Powers and Functions of President in India
Powers and Functions of President in India
The President of India is the Head of State. The system of government of India is a cabinet form of government. The Indian President is, therefore, a constitutional head like the King or Queen of Britain—that is, all executive powers are constitutionally vested in him, although those are actually exercised and executed by the cabinet.
In India the powers of the Union government are treated as the powers of the President because these powers are used in his name in pursuance of the constitutional stipulation under Article 53 which reads: The executive powers of the Union shall be vested in the President and shall be exercised by him either directly or through the officers subordinate to him in accordance with this Constitution.
The constitutional powers and functions of the President of India may be classified into six principal types.
1. Head of the Union: The President is at the head of the Union Executive. Consequently, all executive powers are exercised in his name. The executive power of the Union to be exercised by the President is extended to the matters with respect to which Parliament has power to make laws and to conclude treaty and agreement.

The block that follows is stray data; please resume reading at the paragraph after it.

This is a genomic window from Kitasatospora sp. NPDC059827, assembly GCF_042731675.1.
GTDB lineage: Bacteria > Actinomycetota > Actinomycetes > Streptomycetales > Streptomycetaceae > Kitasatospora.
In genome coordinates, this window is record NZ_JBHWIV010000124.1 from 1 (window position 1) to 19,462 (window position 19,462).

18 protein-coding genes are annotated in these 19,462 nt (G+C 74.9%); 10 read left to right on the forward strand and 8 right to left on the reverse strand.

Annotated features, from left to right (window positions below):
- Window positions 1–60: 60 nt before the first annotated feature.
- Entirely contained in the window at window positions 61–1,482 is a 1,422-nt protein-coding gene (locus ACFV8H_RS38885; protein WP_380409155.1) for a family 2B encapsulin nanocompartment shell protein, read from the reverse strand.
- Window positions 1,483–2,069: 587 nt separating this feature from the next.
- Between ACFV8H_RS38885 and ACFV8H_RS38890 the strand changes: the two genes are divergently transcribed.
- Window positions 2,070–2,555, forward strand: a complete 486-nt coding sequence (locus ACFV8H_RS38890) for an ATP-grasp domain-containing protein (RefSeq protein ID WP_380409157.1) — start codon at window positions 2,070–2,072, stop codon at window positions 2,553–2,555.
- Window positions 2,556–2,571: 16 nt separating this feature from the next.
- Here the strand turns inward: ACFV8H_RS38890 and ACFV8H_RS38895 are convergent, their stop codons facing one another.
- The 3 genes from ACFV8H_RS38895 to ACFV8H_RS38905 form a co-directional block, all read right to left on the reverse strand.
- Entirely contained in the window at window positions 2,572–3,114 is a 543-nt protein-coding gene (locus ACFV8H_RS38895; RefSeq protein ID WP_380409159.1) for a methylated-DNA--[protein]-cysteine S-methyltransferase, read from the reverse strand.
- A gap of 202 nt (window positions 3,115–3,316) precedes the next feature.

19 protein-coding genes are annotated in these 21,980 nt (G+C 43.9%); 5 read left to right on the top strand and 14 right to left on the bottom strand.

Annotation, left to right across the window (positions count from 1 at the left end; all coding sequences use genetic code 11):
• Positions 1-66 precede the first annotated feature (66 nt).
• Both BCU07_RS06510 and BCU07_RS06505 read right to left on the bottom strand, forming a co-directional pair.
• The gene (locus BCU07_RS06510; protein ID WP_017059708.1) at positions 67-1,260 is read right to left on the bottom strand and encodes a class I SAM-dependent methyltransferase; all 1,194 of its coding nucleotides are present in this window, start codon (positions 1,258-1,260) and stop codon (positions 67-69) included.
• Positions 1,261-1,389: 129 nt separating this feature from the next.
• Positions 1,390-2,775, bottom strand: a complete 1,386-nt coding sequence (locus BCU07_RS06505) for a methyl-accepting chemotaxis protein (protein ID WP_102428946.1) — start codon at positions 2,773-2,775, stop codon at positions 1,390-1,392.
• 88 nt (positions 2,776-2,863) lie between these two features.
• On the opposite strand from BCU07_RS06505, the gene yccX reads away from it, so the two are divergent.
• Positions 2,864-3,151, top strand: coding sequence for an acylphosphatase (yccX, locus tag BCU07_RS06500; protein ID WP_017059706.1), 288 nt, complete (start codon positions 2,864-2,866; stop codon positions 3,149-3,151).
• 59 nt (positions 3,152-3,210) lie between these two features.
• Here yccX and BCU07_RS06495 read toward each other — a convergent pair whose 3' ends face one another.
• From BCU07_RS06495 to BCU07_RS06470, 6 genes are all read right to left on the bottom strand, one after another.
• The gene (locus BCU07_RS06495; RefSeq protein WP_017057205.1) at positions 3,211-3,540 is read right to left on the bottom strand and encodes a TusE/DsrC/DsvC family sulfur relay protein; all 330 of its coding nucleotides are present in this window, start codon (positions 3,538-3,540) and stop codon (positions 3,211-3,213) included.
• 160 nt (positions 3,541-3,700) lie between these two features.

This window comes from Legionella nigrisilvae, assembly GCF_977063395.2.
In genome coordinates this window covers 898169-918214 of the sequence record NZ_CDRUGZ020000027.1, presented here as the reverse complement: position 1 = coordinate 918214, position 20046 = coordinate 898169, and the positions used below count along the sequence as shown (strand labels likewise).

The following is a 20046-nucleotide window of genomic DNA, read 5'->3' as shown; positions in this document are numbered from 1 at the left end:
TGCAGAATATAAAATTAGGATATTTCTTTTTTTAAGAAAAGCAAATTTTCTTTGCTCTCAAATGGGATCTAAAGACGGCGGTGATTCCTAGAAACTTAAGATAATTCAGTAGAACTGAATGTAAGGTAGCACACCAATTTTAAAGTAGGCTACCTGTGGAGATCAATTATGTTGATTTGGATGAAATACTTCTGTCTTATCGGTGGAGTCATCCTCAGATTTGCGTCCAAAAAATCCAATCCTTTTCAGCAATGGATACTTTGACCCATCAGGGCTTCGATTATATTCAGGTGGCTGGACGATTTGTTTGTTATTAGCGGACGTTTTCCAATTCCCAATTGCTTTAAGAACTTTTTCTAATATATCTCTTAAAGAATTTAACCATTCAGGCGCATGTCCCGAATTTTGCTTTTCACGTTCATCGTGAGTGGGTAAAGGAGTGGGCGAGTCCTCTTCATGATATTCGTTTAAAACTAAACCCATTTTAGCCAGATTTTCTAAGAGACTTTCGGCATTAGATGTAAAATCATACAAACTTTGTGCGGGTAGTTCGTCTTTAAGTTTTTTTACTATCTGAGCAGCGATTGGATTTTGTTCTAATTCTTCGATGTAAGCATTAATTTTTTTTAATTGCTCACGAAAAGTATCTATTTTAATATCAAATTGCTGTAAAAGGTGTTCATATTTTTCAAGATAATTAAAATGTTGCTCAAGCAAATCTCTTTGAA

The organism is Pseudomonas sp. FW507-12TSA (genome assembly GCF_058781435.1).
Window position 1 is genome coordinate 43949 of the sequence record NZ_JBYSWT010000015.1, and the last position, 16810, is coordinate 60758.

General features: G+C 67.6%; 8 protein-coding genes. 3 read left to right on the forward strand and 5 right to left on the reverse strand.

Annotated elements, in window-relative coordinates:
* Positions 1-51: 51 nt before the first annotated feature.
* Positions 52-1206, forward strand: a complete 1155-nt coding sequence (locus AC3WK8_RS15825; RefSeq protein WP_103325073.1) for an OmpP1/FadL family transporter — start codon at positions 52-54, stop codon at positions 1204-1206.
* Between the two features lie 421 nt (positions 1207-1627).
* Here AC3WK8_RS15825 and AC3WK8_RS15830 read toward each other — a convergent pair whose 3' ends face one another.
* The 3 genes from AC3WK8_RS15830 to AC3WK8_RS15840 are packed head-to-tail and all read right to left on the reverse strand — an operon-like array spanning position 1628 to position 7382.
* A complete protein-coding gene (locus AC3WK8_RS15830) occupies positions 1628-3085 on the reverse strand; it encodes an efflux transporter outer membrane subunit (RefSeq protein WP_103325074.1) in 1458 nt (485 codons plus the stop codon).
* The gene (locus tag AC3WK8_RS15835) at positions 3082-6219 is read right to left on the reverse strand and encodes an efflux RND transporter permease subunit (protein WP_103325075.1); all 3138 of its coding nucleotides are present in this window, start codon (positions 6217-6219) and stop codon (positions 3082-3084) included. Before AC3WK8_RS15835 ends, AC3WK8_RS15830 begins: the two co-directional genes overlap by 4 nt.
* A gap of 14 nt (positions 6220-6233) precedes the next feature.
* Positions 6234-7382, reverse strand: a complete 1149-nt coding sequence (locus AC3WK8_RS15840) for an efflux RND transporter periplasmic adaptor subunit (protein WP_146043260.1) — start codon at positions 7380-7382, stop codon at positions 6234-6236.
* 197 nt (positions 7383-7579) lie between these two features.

2. Appointments: As head of the executive, the President appoints the Governors of States, the Judges of the Supreme Court and the High Courts, the Auditor General of India and many other high officials, such as the members of Finance Commission, Election commission, Union Public commission etc.
3. Appointment of the Prime Minister and other Ministers: The President also appoints the Prime Minister and with his advice the other Ministers of the Union Council of Ministers. But here too, as in all other appointments, the President can seldom use his discretion. He is, ordinarily, duty-bound to summon the leader of the political party which secures an absolute majority in the Lok Sabha to become the Prime Minister and form the Ministry. He does enjoy some discretionary powers in the matter only under exceptional circumstances. When no single political party wins a clear absolute majority and, as a result, no Council of Ministers can be formed without a coalition of parties the President can exercise his discretion judiciously in appointing the Prime Minister. Such situations developed in the past.
India has entered into an age of coalition politics. And it may so happen that no single party will be able to secure an absolute majority, and the President may be required to exercise his discretionary power for some time to come, in appointing Prime Minister.
4. Can ask to prove Majority in Lok Sabha: Union Council of Ministers normally remains in office for five years, unless dissolved earlier for any reason. The President must be satisfied that the Council of Ministers enjoys the confidence of the majority of the Lok Sabha. In case of any doubt he can ask the Council of Ministers to prove its majority in the Lok Sabha, as the Prime Ministers Sri H.D. Deve Gowda was asked by the President after the official withdrawal of support by the Congress Party from Ministry. The President can also dissolve the Union Council of Ministers in accordance with Article 75(2) of the constitution, if he finds that the Ministry does not enjoy the support of the majorities in the Lok Sabha.
5. Supreme Commander: As head of State, the President is the supreme Commander of the Armed Forces of India and is entitled to declare war or conclude a treaty.
Legislative Powers and Functions